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Will Georgia finally change law granting police grand jury access?

A few weeks back, our blog discussed how a case involving a suburban Atlanta police officer facing felony murder charges over the shooting death of an unarmed, mentally ill veteran was generating headlines throughout the state and across much of the nation.

While you might think that the conversations surrounding this case would subside until the date of the trial gets closer, it is continuing to make the news. In particular, the coverage is now focused on how Georgia law differs from the rest of the nation when it comes to grand juries and police access.

What exactly is a grand jury proceeding?

In general, a grand jury proceeding is a legal proceeding in which a prosecutor will present evidence to grand jury members who, in turn, will determine whether there is sufficient probable cause to believe that the defendant committed the crime in question and should be tried (i.e., hand down an indictment).   

Generally, grand jury proceedings are held in secret, such that the accused is unaware of what is going on.

How does Georgia differ from the rest of the nation regarding grand jury proceedings?

Georgia is the only state in the nation that allows law enforcement officials to not only be present at grand jury proceedings, but also make an unchallenged statement at the end.

What are the arguments for and against this system?

Proponents argue that officers should be permitted to attend the hearing and explain their actions given the gravity of the matter, their unique perspective, and the fact that they are sometimes forced to make life-and-death decisions in the span of a few seconds.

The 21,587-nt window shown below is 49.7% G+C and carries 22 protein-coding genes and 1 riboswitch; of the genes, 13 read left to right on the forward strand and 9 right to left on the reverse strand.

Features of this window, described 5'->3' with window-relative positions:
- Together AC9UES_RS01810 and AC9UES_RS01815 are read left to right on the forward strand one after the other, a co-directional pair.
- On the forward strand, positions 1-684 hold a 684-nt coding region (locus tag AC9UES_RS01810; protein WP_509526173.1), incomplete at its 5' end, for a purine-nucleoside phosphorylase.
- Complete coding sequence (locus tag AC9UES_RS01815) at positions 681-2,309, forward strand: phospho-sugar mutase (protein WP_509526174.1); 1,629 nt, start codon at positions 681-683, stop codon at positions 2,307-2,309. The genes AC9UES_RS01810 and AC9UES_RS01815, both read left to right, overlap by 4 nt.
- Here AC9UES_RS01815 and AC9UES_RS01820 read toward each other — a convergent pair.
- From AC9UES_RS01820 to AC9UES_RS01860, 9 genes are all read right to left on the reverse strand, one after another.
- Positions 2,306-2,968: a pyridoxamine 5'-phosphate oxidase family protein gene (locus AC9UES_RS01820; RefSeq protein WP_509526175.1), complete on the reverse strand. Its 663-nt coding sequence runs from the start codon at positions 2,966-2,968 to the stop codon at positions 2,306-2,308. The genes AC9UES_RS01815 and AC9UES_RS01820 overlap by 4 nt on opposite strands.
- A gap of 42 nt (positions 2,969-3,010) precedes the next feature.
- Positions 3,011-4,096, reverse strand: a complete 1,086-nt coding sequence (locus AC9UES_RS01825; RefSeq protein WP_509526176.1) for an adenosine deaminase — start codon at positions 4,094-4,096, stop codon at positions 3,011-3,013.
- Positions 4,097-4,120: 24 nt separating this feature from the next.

Critics, however, argue that not only does this system provide officers with an advantage generally not available to the general public, but also makes it exceedingly difficult to secure an indictment. Furthermore, they argue that it enables the officer's attorneys to see the prosecution's evidence well in advance of trial.

What's the position of state lawmakers on this matter?  

Interestingly, a bill was introduced just this week that while stopping short of banning officers from grand jury proceedings or making statements at the end, would nevertheless allow the prosecutor or grand jurors to question the officer, and enable the prosecutor to present evidence rebutting any claims made in the statement.  

It will be fascinating to see whether this bill gains the necessary traction.

If you have been charged with any sort of felony, please consider speaking with an experienced legal professional as soon as possible to learn more about your rights and options. 

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